In March 2007, Nelson Hart was convicted by a jury of first-degree murder in the deaths of his three-year-old daughters Karen and Krista. They drowned while with him at Gander Lake in central Newfoundland on Aug. 4, 2002.
Hart appealed, and the province's highest court issued a ruling Monday ordering a new trial.
A three-judge panel unanimously ruled that Hart, 44, should have been allowed to testify with the public excluded from the courtroom "in light of his tendency towards epileptic seizures and his difficulty in thinking and speaking clearly under stress with a large number of people around."
The court also ruled that Hart is entitled to a new trial because a videotaped confession he gave during an undercover RCMP operation should not have been entered as evidence at his trial.
"The evidence of confessions obtained from Mr. Hart as a result of police pretending to be criminals in a 'Mr. Big' sting was obtained by improper coercion and inducements in breach of the Charter of Rights and Freedoms and should not have been admitted at trial," the court said in its 79-page decision.
In the initial stages of the police investigation, Hart told detectives that Krista fell in the water at Little Harbour, but he didn't jump in to save her because he couldn't swim.
Instead, Hart said he left his other daughter Karen behind in a panic and drove 10 kilometres to his home — passing a hospital and a gas station along the way — to get his wife, who also couldn't swim.
By the time police arrived, Karen was dead and Krista was floating on the water, unconscious. She was later airlifted to a hospital in St. John's, where she was declared brain dead, taken off a ventilator and died.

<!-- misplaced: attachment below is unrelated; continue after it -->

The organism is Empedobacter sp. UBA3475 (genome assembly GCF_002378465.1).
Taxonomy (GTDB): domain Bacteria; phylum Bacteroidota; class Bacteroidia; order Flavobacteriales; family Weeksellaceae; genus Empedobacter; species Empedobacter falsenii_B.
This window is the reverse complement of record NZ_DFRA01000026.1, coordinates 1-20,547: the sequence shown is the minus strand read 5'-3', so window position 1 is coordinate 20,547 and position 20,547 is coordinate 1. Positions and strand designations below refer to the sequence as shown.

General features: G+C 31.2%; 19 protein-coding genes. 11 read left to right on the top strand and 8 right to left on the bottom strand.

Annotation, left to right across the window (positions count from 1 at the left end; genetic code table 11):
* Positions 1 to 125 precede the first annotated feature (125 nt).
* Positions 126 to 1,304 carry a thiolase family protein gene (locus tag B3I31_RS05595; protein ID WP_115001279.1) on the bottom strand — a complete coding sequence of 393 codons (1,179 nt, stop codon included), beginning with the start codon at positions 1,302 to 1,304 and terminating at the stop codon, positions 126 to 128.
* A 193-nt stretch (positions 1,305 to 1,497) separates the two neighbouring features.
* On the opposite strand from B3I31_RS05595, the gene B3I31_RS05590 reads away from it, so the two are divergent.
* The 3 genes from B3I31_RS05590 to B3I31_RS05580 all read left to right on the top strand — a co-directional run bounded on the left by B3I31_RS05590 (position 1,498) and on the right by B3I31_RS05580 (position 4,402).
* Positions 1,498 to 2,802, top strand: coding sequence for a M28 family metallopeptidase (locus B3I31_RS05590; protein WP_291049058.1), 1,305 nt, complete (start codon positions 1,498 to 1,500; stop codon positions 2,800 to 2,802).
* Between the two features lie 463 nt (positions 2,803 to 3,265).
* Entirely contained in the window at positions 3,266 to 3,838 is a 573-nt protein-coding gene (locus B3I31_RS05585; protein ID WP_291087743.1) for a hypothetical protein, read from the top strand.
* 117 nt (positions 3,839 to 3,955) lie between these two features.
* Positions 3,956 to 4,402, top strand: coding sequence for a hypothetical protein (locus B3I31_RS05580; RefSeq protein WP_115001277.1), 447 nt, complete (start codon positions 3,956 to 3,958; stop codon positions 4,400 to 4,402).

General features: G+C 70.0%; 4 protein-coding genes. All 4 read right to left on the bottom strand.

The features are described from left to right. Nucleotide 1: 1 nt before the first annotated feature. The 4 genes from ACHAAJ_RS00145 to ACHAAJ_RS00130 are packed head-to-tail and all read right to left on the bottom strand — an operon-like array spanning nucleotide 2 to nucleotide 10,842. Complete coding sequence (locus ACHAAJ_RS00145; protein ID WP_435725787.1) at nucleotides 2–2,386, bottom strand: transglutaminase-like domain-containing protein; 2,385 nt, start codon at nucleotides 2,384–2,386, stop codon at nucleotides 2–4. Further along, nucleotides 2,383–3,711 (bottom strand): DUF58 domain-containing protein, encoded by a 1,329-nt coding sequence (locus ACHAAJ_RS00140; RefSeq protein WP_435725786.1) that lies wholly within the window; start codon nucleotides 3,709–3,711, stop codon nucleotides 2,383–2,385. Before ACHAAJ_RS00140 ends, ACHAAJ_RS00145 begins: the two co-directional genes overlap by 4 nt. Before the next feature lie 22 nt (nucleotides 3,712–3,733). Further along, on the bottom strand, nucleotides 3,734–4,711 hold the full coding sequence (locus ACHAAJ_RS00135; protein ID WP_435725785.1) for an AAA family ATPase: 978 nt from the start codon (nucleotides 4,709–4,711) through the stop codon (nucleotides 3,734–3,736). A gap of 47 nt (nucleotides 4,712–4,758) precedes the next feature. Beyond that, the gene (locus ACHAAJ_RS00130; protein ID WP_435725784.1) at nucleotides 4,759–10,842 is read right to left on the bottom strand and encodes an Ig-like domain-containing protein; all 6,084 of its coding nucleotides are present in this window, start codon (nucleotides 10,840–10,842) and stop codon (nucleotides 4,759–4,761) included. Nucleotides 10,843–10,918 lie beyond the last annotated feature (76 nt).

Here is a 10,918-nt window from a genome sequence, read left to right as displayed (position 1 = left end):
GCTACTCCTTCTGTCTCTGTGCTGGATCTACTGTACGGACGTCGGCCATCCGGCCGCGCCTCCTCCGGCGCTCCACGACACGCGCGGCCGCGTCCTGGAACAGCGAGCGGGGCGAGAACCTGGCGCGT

Two months later, Hart changed his story, telling investigators he suffered a seizure while at the lake and could not recall how the girls ended up in the water. Hart told police he didn't mention the seizure previously because he feared officers would confiscate his driver's licence.
Without any other witnesses, the investigation came to a standstill.
But in February 2005, the RCMP launched an elaborate sting operation known as Mr. Big.
Over four months, officers posing as members of a criminal syndicate recruited Hart to join a fictitious gang. The operation cost $413,000.
At his trial, the jury heard that Hart was given more responsibility and money from the gang as he travelled with them across Canada, meeting other mob members and sometimes transporting what he thought were stolen goods.
As his status grew, Hart was drawn closer to those in the phoney underworld, visiting casinos, strip clubs, racetracks and high-end restaurants.
Hart was eventually told the gang's leadership had a few questions for him — questions that would test his loyalty.
At a meeting in a Montreal hotel room on June 9, 2005, an officer playing the role of ringleader asked Hart what really happened to the girls at the lake.
In videotaped 90-minute conversation shown at his trial, Hart tries to tell him about the seizure, but the mob boss interrupts and tells Hart not to lie.
Hart then offers a detailed account of how he planned to drown the girls.
"I struck them with the shoulder, like that," Hart says on the tape, recorded without his knowledge.
Hart, who says he learned that social workers were planning to take his children, then tells the undercover officer that he felt bad doing it but couldn't bear the thought of his brother raising his kids.
"This is just about the perfect murder," the officer says on the tape.
"It was pretty well organized," Hart replies.
"You must be a thinker, eh?" the officer says.
"Sometimes it pays to be that way."
Several times during the conversation, Hart raises a glass of wine and thanks the boss for improving his lot in life.
On another tape, recorded two days later, Hart is shown taking another officer to the spot on the Gander Lake wharf where he demonstrates how he pushed the girls in the water.
Hart was charged with two counts of first-degree murder on June 13, 2005.
At his trial, Hart's lawyer argued that his cash-strapped client was lured into the sting with promises of easy money — he earned more than $15,000 — but was left frightened by the officers.